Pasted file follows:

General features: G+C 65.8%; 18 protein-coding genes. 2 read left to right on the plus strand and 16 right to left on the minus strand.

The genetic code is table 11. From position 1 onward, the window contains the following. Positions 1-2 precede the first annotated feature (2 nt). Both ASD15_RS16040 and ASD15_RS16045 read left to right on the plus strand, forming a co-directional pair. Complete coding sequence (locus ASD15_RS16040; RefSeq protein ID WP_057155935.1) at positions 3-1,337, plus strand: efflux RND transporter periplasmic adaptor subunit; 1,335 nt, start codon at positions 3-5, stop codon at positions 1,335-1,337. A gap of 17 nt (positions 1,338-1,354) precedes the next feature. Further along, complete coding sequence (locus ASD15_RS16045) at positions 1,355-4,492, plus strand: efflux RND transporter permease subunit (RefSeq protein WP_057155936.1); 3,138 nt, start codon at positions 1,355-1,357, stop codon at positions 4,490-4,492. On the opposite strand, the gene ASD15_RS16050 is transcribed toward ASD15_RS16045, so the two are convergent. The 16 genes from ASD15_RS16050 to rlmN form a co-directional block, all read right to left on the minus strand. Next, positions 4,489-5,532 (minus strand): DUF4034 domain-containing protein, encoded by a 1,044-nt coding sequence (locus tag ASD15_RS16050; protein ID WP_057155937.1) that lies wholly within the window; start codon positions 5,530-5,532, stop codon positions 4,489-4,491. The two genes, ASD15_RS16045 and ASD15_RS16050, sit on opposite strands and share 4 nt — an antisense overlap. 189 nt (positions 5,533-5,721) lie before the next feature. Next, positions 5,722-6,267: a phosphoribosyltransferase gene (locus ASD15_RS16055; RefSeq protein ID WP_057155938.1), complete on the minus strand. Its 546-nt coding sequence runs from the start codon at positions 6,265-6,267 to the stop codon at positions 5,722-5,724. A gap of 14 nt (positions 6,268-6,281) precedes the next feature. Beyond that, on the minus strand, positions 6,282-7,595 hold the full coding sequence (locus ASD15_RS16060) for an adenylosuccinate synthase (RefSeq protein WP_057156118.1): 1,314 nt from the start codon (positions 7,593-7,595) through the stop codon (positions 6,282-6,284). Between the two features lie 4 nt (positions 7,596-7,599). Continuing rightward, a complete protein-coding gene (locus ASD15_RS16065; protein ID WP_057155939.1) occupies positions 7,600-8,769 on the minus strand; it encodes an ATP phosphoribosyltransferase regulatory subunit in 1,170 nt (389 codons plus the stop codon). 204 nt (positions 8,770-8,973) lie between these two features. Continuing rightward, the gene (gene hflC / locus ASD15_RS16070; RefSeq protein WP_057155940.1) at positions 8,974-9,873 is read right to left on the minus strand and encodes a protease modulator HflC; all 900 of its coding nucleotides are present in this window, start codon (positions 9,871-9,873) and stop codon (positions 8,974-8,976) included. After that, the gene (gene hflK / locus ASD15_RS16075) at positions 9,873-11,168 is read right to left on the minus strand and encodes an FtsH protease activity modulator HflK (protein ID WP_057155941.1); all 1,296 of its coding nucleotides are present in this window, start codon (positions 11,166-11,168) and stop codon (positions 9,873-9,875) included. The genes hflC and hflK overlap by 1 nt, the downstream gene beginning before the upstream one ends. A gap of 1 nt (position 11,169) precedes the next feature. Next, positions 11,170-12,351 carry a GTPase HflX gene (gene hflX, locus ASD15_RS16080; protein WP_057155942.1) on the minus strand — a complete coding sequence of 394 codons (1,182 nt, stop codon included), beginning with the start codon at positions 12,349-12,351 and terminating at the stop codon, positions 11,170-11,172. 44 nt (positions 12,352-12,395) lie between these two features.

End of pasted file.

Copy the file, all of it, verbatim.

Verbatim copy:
General features: G+C 65.8%; 18 protein-coding genes. 2 read left to right on the plus strand and 16 right to left on the minus strand.

The genetic code is table 11. From position 1 onward, the window contains the following. Positions 1-2 precede the first annotated feature (2 nt). Both ASD15_RS16040 and ASD15_RS16045 read left to right on the plus strand, forming a co-directional pair. Complete coding sequence (locus ASD15_RS16040; RefSeq protein ID WP_057155935.1) at positions 3-1,337, plus strand: efflux RND transporter periplasmic adaptor subunit; 1,335 nt, start codon at positions 3-5, stop codon at positions 1,335-1,337. A gap of 17 nt (positions 1,338-1,354) precedes the next feature. Further along, complete coding sequence (locus ASD15_RS16045) at positions 1,355-4,492, plus strand: efflux RND transporter permease subunit (RefSeq protein WP_057155936.1); 3,138 nt, start codon at positions 1,355-1,357, stop codon at positions 4,490-4,492. On the opposite strand, the gene ASD15_RS16050 is transcribed toward ASD15_RS16045, so the two are convergent. The 16 genes from ASD15_RS16050 to rlmN form a co-directional block, all read right to left on the minus strand. Next, positions 4,489-5,532 (minus strand): DUF4034 domain-containing protein, encoded by a 1,044-nt coding sequence (locus tag ASD15_RS16050; protein ID WP_057155937.1) that lies wholly within the window; start codon positions 5,530-5,532, stop codon positions 4,489-4,491. The two genes, ASD15_RS16045 and ASD15_RS16050, sit on opposite strands and share 4 nt — an antisense overlap. 189 nt (positions 5,533-5,721) lie before the next feature. Next, positions 5,722-6,267: a phosphoribosyltransferase gene (locus ASD15_RS16055; RefSeq protein ID WP_057155938.1), complete on the minus strand. Its 546-nt coding sequence runs from the start codon at positions 6,265-6,267 to the stop codon at positions 5,722-5,724. A gap of 14 nt (positions 6,268-6,281) precedes the next feature. Beyond that, on the minus strand, positions 6,282-7,595 hold the full coding sequence (locus ASD15_RS16060) for an adenylosuccinate synthase (RefSeq protein WP_057156118.1): 1,314 nt from the start codon (positions 7,593-7,595) through the stop codon (positions 6,282-6,284). Between the two features lie 4 nt (positions 7,596-7,599). Continuing rightward, a complete protein-coding gene (locus ASD15_RS16065; protein ID WP_057155939.1) occupies positions 7,600-8,769 on the minus strand; it encodes an ATP phosphoribosyltransferase regulatory subunit in 1,170 nt (389 codons plus the stop codon). 204 nt (positions 8,770-8,973) lie between these two features. Continuing rightward, the gene (gene hflC / locus ASD15_RS16070; RefSeq protein WP_057155940.1) at positions 8,974-9,873 is read right to left on the minus strand and encodes a protease modulator HflC; all 900 of its coding nucleotides are present in this window, start codon (positions 9,871-9,873) and stop codon (positions 8,974-8,976) included. After that, the gene (gene hflK / locus ASD15_RS16075) at positions 9,873-11,168 is read right to left on the minus strand and encodes an FtsH protease activity modulator HflK (protein ID WP_057155941.1); all 1,296 of its coding nucleotides are present in this window, start codon (positions 11,166-11,168) and stop codon (positions 9,873-9,875) included. The genes hflC and hflK overlap by 1 nt, the downstream gene beginning before the upstream one ends. A gap of 1 nt (position 11,169) precedes the next feature. Next, positions 11,170-12,351 carry a GTPase HflX gene (gene hflX, locus ASD15_RS16080; protein WP_057155942.1) on the minus strand — a complete coding sequence of 394 codons (1,182 nt, stop codon included), beginning with the start codon at positions 12,349-12,351 and terminating at the stop codon, positions 11,170-11,172. 44 nt (positions 12,352-12,395) lie between these two features.